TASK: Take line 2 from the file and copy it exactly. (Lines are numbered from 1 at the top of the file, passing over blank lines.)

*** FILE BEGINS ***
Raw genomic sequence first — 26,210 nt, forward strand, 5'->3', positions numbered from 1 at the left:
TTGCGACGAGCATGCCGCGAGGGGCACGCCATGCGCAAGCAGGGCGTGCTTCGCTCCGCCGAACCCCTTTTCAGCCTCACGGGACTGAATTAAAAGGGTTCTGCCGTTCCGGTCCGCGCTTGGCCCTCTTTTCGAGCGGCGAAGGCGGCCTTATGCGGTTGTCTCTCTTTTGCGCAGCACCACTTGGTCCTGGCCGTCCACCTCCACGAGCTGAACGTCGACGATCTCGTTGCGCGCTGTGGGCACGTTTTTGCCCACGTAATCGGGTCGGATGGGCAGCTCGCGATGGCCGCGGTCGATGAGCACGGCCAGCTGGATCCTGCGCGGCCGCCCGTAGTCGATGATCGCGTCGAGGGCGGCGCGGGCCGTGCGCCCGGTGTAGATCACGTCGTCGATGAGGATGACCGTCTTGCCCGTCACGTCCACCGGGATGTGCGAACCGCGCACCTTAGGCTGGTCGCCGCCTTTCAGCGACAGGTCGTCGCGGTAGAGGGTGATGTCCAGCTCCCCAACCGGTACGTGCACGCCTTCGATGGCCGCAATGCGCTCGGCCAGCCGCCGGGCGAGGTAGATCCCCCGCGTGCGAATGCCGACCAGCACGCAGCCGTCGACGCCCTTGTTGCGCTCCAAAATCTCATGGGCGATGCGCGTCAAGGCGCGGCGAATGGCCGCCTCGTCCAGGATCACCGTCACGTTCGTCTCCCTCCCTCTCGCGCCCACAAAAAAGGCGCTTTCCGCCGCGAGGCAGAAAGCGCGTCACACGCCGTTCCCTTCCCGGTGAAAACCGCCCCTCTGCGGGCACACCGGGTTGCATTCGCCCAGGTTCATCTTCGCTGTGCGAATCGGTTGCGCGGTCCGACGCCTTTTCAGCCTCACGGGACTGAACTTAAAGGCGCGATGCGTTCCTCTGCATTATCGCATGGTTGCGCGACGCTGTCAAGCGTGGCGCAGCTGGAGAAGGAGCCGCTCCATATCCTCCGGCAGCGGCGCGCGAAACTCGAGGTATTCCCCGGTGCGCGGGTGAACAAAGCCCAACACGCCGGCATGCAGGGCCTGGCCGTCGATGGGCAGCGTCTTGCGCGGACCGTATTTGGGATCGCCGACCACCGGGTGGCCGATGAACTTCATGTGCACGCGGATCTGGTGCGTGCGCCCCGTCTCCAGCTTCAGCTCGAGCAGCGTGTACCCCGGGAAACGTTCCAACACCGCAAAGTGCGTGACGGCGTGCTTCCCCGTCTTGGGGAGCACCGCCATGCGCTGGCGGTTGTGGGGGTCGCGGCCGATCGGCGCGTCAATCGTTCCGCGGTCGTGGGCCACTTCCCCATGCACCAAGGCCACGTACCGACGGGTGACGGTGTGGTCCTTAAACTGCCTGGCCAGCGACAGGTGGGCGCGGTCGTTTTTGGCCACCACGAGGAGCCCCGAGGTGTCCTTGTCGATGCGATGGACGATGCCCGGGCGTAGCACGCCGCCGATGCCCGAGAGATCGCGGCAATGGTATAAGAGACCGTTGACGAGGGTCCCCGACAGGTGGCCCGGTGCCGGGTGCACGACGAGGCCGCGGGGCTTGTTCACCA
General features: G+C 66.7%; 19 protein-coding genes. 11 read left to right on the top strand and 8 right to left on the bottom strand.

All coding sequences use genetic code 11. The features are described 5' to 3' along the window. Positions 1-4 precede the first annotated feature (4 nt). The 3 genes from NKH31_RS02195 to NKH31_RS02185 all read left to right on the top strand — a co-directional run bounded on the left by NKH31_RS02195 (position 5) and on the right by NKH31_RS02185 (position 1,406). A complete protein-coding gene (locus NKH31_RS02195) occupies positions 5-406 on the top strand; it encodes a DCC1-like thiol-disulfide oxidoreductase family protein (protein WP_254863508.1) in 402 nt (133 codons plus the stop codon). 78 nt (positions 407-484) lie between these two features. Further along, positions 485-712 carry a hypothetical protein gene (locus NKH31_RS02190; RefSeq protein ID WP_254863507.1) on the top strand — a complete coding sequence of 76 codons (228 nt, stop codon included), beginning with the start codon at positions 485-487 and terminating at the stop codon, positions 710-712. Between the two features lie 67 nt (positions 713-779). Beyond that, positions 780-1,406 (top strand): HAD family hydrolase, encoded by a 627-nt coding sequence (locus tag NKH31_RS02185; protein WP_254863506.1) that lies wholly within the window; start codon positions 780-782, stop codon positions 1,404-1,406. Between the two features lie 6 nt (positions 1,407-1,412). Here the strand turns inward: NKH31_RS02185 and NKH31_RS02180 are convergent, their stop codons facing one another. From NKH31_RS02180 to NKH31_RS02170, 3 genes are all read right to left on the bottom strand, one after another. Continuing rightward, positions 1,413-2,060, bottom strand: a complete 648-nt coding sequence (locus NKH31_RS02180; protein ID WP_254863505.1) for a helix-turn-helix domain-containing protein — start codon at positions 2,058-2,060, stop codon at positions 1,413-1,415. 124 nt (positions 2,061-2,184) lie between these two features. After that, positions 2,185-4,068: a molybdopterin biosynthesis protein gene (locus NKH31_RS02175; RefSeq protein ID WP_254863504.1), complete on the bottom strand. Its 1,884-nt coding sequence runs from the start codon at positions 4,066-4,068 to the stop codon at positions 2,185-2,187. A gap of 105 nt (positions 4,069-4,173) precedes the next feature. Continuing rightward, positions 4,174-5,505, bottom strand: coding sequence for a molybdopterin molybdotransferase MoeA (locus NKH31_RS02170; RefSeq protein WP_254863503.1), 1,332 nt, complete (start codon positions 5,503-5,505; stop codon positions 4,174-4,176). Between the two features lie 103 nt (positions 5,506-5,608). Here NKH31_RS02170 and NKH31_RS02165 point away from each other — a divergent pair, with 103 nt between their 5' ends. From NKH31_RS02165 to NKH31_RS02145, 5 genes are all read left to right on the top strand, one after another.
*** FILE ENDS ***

TTGCGACGAGCATGCCGCGAGGGGCACGCCATGCGCAAGCAGGGCGTGCTTCGCTCCGCCGAACCCCTTTTCAGCCTCACGGGACTGAATTAAAAGGGTTCTGCCGTTCCGGTCCGCGCTTGGCCCTCTTTTCGAGCGGCGAAGGCGGCCTTATGCGGTTGTCTCTCTTTTGCGCAGCACCACTTGGTCCTGGCCGTCCACCTCCACGAGCTGAACGTCGACGATCTCGTTGCGCGCTGTGGGCACGTTTTTGCCCACGTAATCGGGTCGGATGGGCAGCTCGCGATGGCCGCGGTCGATGAGCACGGCCAGCTGGATCCTGCGCGGCCGCCCGTAGTCGATGATCGCGTCGAGGGCGGCGCGGGCCGTGCGCCCGGTGTAGATCACGTCGTCGATGAGGATGACCGTCTTGCCCGTCACGTCCACCGGGATGTGCGAACCGCGCACCTTAGGCTGGTCGCCGCCTTTCAGCGACAGGTCGTCGCGGTAGAGGGTGATGTCCAGCTCCCCAACCGGTACGTGCACGCCTTCGATGGCCGCAATGCGCTCGGCCAGCCGCCGGGCGAGGTAGATCCCCCGCGTGCGAATGCCGACCAGCACGCAGCCGTCGACGCCCTTGTTGCGCTCCAAAATCTCATGGGCGATGCGCGTCAAGGCGCGGCGAATGGCCGCCTCGTCCAGGATCACCGTCACGTTCGTCTCCCTCCCTCTCGCGCCCACAAAAAAGGCGCTTTCCGCCGCGAGGCAGAAAGCGCGTCACACGCCGTTCCCTTCCCGGTGAAAACCGCCCCTCTGCGGGCACACCGGGTTGCATTCGCCCAGGTTCATCTTCGCTGTGCGAATCGGTTGCGCGGTCCGACGCCTTTTCAGCCTCACGGGACTGAACTTAAAGGCGCGATGCGTTCCTCTGCATTATCGCATGGTTGCGCGACGCTGTCAAGCGTGGCGCAGCTGGAGAAGGAGCCGCTCCATATCCTCCGGCAGCGGCGCGCGAAACTCGAGGTATTCCCCGGTGCGCGGGTGAACAAAGCCCAACACGCCGGCATGCAGGGCCTGGCCGTCGATGGGCAGCGTCTTGCGCGGACCGTATTTGGGATCGCCGACCACCGGGTGGCCGATGAACTTCATGTGCACGCGGATCTGGTGCGTGCGCCCCGTCTCCAGCTTCAGCTCGAGCAGCGTGTACCCCGGGAAACGTTCCAACACCGCAAAGTGCGTGACGGCGTGCTTCCCCGTCTTGGGGAGCACCGCCATGCGCTGGCGGTTGTGGGGGTCGCGGCCGATCGGCGCGTCAATCGTTCCGCGGTCGTGGGCCACTTCCCCATGCACCAAGGCCACGTACCGACGGGTGACGGTGTGGTCCTTAAACTGCCTGGCCAGCGACAGGTGGGCGCGGTCGTTTTTGGCCACCACGAGGAGCCCCGAGGTGTCCTTGTCGATGCGATGGACGATGCCCGGGCGTAGCACGCCGCCGATGCCCGAGAGATCGCGGCAATGGTATAAGAGACCGTTGACGAGGGTCCCCGACAGGTGGCCCGGTGCCGGGTGCACGACGAGGCCGCGGGGCTTGTTCACCA